Pistons Mailbag - Thursday, May 31, 2012 - Page 2
We reserve the right to edit your question for the sake of brevity or clarity.
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Akshay (Minneapolis): What do you think about making Brandon Knight the No. 3 guard, backing up both spots, and getting a true passer as the starting point guard? Knight could be a Jason Terry/Mo Williams type of player and he would thrive and we could get a good passer in the draft like Machado or trade for someone.
Langlois: The Pistons already have a Jason Terry/Mo Williams type, Akshay – Ben Gordon. Trades are always possible to shake up the mix, but with issues to address in areas of frontcourt size and depth and wing athleticism, I don’t think the Pistons are going to make it a priority to look for a point guard that meets some abstract ideal of “pure” point guard. The Pistons are genuinely and deeply enthused about Knight’s future. Joe Dumars has long held that he doesn’t get wrapped up in pigeon-holing players as “point guards” and “shooting guards” and Lawrence Frank was every bit as emphatic last year in a similar perspective. Knight and Rodney Stuckey are highly likely to be the starting backcourt next season with Gordon off the bench unless he’s included in trade. It would be a huge leap of faith to believe Machado, a legitimate prospect but generally thought to be a late first- or early second-round pick, would be an upgrade over Knight.
James (Seattle): There is a perception the Pistons, who will have to massage their roster a bit for next season to get the likes of Singler or Macklin active, would spend one of their second-rounders on a foreign player and stash them overseas. I don’t understand why that player has to be an international prospect and I don’t understand why we wouldn’t stash them in the D-League instead where we could call them up if needed. Is there a difference financially between having a player on your D-League roster vs. sending them overseas?
Langlois: If the Pistons have a strong sense that they’ll be able to bring Singler back from Europe next season, then he would join their lottery pick and, presumably, the first of their two second-round 2012 picks on the 2012-13 roster. At that point, maybe they would be reluctant to commit a roster spot to a fourth rookie. But you’re absolutely right – they wouldn’t necessarily be looking at an international prospect with the 44th pick, merely a player who would be open to spending next season playing internationally. As for the second part of your question, yes, there is a financial difference between stashing a player in the D-League or in Europe. And not just a financial difference. If the Pistons draft a player with the intention of having him spend the entire season in the D-League, they still have to commit one of their 15 roster spots – and at least a rookie minimum salary, which counts against the salary cap whether that player is with the Pistons or in the D-League – to that player.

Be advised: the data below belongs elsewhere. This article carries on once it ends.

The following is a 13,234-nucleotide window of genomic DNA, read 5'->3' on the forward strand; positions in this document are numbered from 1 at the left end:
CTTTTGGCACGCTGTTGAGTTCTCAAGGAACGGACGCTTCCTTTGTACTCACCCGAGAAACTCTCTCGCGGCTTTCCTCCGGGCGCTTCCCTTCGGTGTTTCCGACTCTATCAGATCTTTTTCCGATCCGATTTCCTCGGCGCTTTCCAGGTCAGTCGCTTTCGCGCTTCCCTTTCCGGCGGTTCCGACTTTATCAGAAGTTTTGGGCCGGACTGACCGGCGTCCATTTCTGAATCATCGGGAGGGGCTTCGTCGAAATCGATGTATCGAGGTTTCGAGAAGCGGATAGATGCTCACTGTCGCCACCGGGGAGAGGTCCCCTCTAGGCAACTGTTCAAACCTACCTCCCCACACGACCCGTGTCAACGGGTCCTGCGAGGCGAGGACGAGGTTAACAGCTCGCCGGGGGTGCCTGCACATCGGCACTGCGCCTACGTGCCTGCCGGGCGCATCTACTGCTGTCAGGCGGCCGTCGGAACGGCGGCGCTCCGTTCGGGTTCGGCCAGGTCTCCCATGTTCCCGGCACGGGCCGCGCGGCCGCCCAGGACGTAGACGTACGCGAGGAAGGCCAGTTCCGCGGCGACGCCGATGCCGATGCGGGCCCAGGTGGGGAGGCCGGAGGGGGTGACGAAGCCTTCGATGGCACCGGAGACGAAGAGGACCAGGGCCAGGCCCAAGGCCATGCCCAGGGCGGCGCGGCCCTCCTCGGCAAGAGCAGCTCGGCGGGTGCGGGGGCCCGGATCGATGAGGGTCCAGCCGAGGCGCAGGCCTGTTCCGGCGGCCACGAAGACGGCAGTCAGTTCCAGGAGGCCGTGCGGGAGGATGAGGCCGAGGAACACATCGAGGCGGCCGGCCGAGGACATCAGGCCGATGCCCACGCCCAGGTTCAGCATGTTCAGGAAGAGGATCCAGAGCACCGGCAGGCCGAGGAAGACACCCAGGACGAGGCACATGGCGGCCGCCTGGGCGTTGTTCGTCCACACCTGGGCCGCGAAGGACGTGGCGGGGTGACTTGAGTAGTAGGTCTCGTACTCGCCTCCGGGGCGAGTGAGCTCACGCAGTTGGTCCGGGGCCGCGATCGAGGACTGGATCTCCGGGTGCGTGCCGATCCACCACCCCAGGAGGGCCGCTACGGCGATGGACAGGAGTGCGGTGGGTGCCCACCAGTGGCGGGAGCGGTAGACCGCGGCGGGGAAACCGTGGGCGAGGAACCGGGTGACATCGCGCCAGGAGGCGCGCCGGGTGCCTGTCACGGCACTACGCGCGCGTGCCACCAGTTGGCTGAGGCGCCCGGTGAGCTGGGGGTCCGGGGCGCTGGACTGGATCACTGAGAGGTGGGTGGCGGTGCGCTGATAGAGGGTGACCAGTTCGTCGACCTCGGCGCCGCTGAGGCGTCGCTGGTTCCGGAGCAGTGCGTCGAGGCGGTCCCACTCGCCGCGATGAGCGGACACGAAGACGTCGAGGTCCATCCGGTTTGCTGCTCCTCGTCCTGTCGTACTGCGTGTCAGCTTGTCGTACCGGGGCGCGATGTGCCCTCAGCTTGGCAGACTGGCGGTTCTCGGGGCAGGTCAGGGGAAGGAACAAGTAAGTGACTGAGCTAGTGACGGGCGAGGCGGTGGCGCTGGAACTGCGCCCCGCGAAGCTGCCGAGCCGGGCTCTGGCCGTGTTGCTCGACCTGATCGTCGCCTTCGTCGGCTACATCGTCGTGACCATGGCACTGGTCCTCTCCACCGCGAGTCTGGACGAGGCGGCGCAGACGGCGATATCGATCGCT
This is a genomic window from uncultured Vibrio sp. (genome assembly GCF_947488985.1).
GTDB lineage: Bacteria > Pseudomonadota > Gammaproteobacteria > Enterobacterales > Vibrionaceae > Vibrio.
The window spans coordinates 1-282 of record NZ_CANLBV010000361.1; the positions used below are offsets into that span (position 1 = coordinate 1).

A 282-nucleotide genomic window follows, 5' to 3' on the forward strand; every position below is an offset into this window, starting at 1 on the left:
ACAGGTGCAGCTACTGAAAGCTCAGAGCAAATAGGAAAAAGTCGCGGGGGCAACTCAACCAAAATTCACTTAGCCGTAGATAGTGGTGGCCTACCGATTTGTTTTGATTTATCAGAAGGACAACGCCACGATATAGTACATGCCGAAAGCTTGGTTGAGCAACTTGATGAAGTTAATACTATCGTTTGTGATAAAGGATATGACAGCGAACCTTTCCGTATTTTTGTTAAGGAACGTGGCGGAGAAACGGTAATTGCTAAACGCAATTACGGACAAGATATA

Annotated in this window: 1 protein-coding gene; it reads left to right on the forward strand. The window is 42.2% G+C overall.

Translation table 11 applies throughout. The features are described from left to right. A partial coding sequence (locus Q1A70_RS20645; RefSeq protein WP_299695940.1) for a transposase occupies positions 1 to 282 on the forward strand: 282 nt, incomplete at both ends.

Raghav (Gurgaon, India): Both Kevin Garnett and Ray Allen are aging and their contracts are up. What do you think is the likelihood of Boston wanting to trade for Ben Gordon?
Langlois: Boston could go any number of ways, Raghav, but I think the Celtics believe they have their starting shooting guard of the future in Avery Bradley. If they decide not to heavily pursue their own free agents, Garnett and Allen, then I think Danny Ainge’s likeliest course is to target free agents or trade for players on expiring contracts so he can be the biggest player in free agency, perhaps, in the summer of 2013.
Blake (Dallas): Even though he is a restricted free agent, will the Pistons make a run at Roy Hibbert?
Langlois: Barring preposterously improbable scenarios, the Pistons won’t have cap space of any kind – and certainly not the kind that it would take to interest Hibbert in signing an offer sheet. I suppose there might be a team out there that would throw enough money at him to get the Pacers to think twice about matching, but the likelihood is that Hibbert and the Pacers find a middle ground and sign a long-term extension. Worst case for Indiana, he takes the qualifying offer and becomes an unrestricted free agent next summer.
Joshua (Moore, Okla.): Do you believe Monroe is better suited to center or power forward and does it even matter in today’s league where the four and five are so interchangeable? How will this affect Joe D’s decision in the draft and how do you think Jared Sullinger would pair up with Greg?
Langlois: My sense is that the Pistons are comfortable with Monroe at either spot. The question isn’t so much whether Monroe is a better fit at center or power forward but how he meshes with the other frontcourt starter. Of the players we expect to be within the Pistons’ range at No. 9, Monroe likely would be the center if he were to be paired with John Henson, Perry Jones, Terrence Jones, Jared Sullinger or Arnett Moultrie. He’d probably be the power forward if the Pistons were to pair him with Tyler Zeller or Meyers Leonard. The Pistons have to consider how Monroe fits with any of those players, but more than anything they have to be concerned with the merits of the player they draft. Put another way, I fully get why there are questions about how Monroe and Sullinger would mesh, given concerns about Sullinger’s lateral quickness and ability to defend mobile power forwards. But if the Pistons believe Sullinger will be the best player of the bunch down the road, that should trump everything else.
Jasper (Makati, Philippines): Why are the Pistons not included in the Las Vegas Summer League since so many other NBA teams are going to be there?
Langlois: Lawrence Frank had a comfort level with the summer league held at the Orlando Magic’s practice facility based on his experiences there while coaching both in New Jersey and Boston. It was as simple as that – he likes the Orlando environment.
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